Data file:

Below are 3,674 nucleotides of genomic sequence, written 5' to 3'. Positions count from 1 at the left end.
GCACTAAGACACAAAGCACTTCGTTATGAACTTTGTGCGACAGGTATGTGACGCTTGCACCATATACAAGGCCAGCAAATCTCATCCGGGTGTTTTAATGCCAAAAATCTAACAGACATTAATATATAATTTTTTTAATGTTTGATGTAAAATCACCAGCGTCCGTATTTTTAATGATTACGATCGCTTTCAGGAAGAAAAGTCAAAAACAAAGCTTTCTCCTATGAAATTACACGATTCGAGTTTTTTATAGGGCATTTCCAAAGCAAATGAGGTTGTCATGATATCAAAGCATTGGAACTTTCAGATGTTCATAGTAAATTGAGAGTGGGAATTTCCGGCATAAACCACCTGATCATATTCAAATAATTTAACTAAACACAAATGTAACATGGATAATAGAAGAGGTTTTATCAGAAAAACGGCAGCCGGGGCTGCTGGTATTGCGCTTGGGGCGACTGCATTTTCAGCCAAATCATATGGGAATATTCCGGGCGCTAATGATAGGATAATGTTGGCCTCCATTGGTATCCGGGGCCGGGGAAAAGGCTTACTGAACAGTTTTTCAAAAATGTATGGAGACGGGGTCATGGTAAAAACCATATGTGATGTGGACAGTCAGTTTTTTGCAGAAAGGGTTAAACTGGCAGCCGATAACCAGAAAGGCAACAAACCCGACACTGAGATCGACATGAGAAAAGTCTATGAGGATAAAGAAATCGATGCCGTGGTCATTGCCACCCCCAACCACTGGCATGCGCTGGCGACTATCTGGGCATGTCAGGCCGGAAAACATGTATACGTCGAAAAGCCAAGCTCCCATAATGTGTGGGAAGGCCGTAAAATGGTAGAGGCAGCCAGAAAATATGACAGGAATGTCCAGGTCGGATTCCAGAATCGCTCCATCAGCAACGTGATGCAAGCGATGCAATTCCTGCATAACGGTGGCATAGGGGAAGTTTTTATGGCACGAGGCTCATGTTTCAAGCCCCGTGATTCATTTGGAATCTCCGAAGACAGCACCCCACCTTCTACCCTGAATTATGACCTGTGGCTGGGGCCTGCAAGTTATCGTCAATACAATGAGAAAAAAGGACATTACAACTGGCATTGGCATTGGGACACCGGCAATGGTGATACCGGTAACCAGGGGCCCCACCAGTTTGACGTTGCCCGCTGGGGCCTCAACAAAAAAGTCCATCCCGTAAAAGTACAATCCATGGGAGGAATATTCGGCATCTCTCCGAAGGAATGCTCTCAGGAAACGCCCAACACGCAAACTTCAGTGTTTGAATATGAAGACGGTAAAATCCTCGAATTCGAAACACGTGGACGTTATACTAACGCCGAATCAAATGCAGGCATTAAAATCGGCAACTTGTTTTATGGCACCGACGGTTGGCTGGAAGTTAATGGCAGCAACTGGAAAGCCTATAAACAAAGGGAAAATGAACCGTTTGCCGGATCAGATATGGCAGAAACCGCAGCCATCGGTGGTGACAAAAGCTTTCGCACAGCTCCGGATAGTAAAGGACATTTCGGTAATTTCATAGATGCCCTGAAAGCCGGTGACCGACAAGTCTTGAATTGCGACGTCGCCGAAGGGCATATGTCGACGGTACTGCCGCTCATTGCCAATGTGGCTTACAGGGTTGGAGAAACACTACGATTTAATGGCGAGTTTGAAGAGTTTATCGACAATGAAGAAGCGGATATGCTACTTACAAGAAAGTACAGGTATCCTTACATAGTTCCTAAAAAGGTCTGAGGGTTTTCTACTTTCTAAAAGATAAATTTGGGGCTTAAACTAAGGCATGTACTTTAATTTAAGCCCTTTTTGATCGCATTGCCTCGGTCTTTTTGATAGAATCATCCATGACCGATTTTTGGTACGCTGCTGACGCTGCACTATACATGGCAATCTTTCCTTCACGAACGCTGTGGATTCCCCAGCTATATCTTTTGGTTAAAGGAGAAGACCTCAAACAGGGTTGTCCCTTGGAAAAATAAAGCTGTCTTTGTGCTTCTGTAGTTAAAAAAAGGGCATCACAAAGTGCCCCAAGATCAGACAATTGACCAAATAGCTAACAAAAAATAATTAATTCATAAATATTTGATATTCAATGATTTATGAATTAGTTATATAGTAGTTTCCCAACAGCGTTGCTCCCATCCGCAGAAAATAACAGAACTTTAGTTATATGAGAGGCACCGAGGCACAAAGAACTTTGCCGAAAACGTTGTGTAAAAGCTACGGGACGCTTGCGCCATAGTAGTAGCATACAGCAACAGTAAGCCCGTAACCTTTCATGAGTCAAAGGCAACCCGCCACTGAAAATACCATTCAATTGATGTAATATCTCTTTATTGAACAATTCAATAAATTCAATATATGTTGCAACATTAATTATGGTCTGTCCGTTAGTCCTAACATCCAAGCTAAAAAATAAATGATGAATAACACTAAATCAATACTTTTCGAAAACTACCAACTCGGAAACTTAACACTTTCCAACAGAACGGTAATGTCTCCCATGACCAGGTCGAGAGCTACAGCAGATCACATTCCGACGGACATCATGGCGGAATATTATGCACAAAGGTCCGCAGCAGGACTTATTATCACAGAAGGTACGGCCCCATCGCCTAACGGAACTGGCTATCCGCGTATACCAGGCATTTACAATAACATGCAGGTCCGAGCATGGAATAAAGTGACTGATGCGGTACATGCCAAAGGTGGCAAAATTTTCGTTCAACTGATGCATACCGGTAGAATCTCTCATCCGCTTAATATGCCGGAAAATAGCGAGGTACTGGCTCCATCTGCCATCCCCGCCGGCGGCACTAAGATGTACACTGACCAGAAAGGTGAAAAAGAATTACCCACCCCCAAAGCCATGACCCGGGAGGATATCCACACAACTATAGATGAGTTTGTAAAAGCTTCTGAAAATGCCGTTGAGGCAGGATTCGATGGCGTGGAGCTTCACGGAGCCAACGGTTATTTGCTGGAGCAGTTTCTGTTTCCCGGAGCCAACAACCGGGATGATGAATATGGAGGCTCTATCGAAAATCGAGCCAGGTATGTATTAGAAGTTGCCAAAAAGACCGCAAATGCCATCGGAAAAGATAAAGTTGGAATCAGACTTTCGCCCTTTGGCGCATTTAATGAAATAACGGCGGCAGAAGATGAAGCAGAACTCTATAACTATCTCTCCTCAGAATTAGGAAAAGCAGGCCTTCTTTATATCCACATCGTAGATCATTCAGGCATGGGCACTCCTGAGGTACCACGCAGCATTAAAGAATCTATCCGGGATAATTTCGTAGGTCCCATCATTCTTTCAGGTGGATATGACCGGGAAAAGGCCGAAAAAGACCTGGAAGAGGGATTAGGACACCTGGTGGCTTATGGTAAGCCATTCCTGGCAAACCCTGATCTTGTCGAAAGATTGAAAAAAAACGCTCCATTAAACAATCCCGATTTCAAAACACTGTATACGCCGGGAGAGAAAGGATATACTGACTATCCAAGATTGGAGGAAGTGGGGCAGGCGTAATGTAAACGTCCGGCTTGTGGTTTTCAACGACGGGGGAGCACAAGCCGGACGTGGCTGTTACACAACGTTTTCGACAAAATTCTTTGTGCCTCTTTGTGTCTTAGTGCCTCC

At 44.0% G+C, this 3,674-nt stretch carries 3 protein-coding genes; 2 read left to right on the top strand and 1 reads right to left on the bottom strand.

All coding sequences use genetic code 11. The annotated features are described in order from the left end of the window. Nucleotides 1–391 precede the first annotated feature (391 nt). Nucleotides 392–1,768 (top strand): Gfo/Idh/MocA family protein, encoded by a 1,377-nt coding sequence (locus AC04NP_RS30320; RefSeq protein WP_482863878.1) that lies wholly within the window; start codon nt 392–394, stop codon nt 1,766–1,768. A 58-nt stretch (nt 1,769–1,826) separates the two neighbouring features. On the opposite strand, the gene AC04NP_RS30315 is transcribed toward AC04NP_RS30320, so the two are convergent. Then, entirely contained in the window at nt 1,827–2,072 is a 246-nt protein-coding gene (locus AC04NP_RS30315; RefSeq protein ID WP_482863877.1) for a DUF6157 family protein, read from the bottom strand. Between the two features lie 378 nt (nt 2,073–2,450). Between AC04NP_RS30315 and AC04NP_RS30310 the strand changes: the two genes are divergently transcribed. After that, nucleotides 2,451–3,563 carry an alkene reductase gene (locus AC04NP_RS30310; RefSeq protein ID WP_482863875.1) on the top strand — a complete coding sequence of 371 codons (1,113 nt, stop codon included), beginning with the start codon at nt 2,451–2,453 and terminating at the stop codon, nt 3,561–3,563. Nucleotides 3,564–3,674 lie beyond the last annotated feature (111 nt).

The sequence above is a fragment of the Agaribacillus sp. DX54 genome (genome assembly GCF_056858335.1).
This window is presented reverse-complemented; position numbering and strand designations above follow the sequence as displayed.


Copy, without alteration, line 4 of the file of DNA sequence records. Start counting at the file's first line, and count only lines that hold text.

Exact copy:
All coding sequences use genetic code 11. The annotated features are described in order from the left end of the window. Nucleotides 1–391 precede the first annotated feature (391 nt). Nucleotides 392–1,768 (top strand): Gfo/Idh/MocA family protein, encoded by a 1,377-nt coding sequence (locus AC04NP_RS30320; RefSeq protein WP_482863878.1) that lies wholly within the window; start codon nt 392–394, stop codon nt 1,766–1,768. A 58-nt stretch (nt 1,769–1,826) separates the two neighbouring features. On the opposite strand, the gene AC04NP_RS30315 is transcribed toward AC04NP_RS30320, so the two are convergent. Then, entirely contained in the window at nt 1,827–2,072 is a 246-nt protein-coding gene (locus AC04NP_RS30315; RefSeq protein ID WP_482863877.1) for a DUF6157 family protein, read from the bottom strand. Between the two features lie 378 nt (nt 2,073–2,450). Between AC04NP_RS30315 and AC04NP_RS30310 the strand changes: the two genes are divergently transcribed. After that, nucleotides 2,451–3,563 carry an alkene reductase gene (locus AC04NP_RS30310; RefSeq protein ID WP_482863875.1) on the top strand — a complete coding sequence of 371 codons (1,113 nt, stop codon included), beginning with the start codon at nt 2,451–2,453 and terminating at the stop codon, nt 3,561–3,563. Nucleotides 3,564–3,674 lie beyond the last annotated feature (111 nt).